Golden Hop ( Humulus Lupulus Aureus ) is a very vigorous climber with soft golden leaves and drooping yellowish-green flowers in late summer.It is deciduous.

Honeysuckle (Lonicera Tellmanniana) - very fragrant coppery yellow flowers in June-July best in part or full shade. Twining climber.

Vigorous climbers will need to be pruned ruthlessly to keep them in check. Self clinging types are suitable to plant together, and a wire mesh fence with very strong supports should do the job. Don't plant them too closely together or they may destroy the fence by pushing apart the connections as they grow larger.

Twining climbers will wrap themselves around the support and may have different pruning needs from self clingers. Get advice before commiting to buy.

artalis Very Happy

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The Convert
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PostPosted: Thu Aug 12, 2010 4:02 pm    Post subject: Reply with quote

Hi folks,

Your fantastic!. If you could identify two twining fast growing evergreen climbers with similar growth rates and pruning requirements I'd be very grateful. I can check with the garden centre the number of plants needed.

Thank you.
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artalis
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PostPosted: Thu Aug 12, 2010 4:31 pm    Post subject: Twiners Reply with quote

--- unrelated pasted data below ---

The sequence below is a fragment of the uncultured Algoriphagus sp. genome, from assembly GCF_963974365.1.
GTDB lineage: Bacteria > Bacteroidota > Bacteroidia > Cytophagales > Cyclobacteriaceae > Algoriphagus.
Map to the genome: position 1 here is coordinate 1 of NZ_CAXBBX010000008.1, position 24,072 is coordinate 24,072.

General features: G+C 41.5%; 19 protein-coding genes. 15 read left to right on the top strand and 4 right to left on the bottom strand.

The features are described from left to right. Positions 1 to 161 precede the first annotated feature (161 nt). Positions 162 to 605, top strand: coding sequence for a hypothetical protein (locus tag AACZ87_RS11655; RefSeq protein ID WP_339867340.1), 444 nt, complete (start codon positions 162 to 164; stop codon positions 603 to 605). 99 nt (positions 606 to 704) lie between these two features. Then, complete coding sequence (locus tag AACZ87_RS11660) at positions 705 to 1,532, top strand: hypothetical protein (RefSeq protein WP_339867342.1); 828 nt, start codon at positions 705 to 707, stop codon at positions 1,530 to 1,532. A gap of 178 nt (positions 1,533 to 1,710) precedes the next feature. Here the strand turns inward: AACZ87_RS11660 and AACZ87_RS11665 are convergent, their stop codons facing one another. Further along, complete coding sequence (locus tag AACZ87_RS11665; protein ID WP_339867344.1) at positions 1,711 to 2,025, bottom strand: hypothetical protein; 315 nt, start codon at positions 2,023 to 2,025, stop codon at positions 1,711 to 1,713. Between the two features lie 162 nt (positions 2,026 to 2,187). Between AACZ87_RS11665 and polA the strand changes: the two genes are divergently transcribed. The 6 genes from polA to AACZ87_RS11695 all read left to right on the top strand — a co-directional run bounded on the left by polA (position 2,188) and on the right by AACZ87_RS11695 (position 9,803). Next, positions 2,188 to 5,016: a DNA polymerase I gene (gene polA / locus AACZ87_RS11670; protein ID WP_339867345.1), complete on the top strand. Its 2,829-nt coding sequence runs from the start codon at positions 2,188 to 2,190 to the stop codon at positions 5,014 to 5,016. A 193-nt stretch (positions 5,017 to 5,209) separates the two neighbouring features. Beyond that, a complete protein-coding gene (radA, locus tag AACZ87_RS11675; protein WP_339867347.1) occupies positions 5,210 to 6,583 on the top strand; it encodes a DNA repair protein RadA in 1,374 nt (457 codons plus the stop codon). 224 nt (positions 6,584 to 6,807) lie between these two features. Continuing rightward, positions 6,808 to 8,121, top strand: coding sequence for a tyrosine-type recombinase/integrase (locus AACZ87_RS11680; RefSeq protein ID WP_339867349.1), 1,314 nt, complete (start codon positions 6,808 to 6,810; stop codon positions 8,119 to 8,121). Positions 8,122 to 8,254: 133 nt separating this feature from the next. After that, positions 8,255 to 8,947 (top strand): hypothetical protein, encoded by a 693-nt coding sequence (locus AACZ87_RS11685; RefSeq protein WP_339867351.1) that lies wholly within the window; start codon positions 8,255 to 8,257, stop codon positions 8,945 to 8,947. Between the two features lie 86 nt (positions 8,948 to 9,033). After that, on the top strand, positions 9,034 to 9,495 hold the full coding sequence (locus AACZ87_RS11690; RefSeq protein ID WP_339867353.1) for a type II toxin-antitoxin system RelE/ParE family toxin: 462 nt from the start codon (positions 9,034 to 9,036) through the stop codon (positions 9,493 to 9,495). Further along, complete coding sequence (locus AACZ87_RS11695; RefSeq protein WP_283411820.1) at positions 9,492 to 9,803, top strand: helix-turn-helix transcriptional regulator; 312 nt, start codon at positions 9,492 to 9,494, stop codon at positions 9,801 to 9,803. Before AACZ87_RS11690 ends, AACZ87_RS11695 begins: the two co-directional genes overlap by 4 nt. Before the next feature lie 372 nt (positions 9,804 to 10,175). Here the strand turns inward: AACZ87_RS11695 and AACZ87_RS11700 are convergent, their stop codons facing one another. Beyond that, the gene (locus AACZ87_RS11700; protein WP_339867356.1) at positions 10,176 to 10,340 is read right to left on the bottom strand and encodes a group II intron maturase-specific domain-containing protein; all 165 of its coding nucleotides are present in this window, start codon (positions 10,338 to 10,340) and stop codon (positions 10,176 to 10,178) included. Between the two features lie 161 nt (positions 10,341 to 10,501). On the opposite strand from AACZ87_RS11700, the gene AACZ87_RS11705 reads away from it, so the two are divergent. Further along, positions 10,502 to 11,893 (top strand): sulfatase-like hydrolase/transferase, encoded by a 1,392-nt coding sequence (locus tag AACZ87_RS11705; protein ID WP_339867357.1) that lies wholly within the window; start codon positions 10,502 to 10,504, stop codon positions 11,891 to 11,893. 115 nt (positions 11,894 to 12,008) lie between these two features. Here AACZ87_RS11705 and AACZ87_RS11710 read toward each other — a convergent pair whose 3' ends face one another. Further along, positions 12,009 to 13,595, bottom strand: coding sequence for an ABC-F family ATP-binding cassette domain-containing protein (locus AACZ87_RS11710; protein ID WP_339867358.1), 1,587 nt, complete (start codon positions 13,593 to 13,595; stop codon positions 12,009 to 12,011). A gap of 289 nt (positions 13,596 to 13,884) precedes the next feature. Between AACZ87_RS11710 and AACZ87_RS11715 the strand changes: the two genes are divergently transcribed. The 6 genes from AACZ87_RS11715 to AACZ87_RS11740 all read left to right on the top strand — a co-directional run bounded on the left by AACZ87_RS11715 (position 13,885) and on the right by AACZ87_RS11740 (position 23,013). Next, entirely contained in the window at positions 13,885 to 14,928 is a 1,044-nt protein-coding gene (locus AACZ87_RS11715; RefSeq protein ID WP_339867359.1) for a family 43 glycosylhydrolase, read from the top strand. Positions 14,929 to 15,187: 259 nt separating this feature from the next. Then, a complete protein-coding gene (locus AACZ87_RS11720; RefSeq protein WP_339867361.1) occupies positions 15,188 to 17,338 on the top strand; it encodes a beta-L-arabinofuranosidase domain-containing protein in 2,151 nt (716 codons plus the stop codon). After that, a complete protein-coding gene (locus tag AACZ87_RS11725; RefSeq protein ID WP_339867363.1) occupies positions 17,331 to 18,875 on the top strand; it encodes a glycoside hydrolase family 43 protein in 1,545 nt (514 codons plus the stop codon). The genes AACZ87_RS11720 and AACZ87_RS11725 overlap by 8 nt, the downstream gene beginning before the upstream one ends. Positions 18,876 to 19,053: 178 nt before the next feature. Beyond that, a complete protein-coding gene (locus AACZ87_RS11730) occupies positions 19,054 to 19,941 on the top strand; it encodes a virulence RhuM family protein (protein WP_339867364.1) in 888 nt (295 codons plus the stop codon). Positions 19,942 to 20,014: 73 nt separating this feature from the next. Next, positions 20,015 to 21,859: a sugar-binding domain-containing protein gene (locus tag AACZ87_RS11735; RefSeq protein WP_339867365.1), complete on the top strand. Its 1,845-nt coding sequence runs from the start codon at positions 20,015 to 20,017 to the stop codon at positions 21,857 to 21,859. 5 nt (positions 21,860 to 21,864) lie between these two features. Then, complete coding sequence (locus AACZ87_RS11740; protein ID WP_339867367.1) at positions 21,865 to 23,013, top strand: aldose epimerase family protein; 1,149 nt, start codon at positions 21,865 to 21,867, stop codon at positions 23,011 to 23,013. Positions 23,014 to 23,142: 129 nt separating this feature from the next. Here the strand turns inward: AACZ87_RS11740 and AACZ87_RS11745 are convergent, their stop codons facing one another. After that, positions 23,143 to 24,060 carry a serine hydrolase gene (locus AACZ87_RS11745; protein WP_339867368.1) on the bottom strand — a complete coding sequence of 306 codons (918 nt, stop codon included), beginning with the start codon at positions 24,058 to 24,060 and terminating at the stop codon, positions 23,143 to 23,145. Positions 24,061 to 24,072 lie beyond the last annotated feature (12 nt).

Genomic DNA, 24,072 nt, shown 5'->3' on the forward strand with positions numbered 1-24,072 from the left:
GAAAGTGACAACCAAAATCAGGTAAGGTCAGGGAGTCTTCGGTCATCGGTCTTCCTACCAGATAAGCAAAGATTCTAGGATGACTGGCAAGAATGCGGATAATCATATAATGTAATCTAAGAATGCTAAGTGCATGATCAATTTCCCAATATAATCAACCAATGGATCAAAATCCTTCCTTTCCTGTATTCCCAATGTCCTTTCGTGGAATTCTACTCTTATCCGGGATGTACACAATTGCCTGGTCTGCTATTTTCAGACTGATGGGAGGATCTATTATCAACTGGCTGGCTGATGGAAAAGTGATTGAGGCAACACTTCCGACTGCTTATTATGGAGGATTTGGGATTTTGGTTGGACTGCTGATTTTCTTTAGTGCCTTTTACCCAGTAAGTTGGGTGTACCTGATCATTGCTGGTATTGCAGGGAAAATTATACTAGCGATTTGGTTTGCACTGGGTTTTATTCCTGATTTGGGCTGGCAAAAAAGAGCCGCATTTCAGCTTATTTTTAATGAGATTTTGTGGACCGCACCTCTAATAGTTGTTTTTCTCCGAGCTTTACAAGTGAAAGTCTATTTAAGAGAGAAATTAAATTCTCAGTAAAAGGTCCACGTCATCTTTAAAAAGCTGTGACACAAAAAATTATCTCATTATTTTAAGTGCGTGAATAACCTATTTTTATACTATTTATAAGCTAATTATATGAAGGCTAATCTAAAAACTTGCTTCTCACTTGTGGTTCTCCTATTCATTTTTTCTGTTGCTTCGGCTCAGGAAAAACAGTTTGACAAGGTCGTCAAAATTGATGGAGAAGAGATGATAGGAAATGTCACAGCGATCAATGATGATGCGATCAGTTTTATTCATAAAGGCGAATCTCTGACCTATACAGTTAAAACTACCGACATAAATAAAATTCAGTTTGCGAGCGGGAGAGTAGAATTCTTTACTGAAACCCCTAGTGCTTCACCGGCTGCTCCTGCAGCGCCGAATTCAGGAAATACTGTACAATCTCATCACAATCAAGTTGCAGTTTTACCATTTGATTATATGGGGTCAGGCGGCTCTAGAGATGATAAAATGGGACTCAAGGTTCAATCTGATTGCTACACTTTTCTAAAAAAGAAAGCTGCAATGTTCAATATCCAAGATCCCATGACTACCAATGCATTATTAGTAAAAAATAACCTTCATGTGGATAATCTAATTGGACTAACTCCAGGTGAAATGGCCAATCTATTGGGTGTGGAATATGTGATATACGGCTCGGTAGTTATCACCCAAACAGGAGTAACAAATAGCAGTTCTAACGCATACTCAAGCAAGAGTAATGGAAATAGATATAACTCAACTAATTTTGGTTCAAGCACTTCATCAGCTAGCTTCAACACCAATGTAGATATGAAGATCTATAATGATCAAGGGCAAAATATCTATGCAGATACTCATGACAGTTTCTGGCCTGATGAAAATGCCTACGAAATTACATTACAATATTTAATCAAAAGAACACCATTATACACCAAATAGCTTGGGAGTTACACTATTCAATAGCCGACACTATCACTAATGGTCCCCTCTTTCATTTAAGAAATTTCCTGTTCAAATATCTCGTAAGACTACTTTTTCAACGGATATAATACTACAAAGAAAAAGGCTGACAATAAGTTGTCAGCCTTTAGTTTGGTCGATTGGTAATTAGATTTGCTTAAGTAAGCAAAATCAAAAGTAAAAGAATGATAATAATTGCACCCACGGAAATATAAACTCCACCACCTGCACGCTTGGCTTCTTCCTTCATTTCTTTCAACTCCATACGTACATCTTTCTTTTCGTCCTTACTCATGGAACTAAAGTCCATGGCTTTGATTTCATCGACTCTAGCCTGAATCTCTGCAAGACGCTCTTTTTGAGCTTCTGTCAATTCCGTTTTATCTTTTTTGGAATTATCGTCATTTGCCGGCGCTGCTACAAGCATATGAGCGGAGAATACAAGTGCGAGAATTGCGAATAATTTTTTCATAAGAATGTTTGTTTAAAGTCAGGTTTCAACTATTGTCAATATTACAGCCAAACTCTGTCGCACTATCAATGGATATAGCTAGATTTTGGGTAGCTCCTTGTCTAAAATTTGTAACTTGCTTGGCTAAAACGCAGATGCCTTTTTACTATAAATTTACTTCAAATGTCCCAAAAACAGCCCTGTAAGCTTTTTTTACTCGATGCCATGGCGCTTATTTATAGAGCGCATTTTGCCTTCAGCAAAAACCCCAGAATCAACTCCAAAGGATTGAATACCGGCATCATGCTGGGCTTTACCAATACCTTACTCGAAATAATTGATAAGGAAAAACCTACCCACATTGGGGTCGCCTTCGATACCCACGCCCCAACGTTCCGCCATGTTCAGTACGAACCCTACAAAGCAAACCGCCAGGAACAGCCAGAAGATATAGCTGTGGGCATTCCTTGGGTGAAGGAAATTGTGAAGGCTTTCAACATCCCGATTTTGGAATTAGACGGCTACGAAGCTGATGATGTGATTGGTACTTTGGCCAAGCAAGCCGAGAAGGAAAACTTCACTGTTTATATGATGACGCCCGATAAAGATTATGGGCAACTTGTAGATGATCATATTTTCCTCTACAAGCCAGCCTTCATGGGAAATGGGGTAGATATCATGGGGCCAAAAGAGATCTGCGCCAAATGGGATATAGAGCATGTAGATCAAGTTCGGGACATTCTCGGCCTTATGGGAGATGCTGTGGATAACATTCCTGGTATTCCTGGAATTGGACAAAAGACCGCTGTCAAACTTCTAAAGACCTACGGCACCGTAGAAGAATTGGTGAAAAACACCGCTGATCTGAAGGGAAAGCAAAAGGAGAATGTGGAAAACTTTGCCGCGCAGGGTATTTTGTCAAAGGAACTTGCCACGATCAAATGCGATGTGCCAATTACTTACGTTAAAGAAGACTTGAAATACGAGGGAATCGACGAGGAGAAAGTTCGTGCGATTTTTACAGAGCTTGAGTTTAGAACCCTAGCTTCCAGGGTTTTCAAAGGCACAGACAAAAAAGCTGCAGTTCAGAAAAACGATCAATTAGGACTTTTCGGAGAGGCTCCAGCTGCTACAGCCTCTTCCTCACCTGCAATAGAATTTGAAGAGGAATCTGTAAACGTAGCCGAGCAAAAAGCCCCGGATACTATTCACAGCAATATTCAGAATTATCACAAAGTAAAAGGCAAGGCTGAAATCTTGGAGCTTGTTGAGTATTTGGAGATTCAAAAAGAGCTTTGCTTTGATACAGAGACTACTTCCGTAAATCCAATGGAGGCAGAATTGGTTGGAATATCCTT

Honeysuckle/Lonicera henryi is an an evergreen climber that is ok in shade and it has decorative leaves and a twining habit, and Lonicera periclymenum 'Graham Thomas' is a vigorous and fragrant honeysuckle with lovely yellow and white blooms. The latter is not evergreen but if you mix the two types, you will have a more interesting screen. Honeysuckle copper beauty (Lonicera henryi Copper Beauty is an evergreen twiner and has lovely yellow coppery flowers in summer. It will do ok in part shade and is a strong grower.

That nearly ticks all your boxes, except that, these twiners will cope with shade but may not do as well if in full shade. But after you remove the existing hedge there should be more available light.

artalis Very Happy

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The Convert
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PostPosted: Fri Aug 13, 2010 7:32 am    Post subject: Reply with quote

I'd like to thank you for your help and informaton. I'm sure I'll be popping up with questions on various topics on this site.

Thank you.
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forest flame
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PostPosted: Sun Aug 15, 2010 10:05 pm    Post subject: Reply with quote

hi the convert
another climber that may suit is the evergreen cissus striata and hydrangea petiolaris while classed as semievergreen will tolerate shade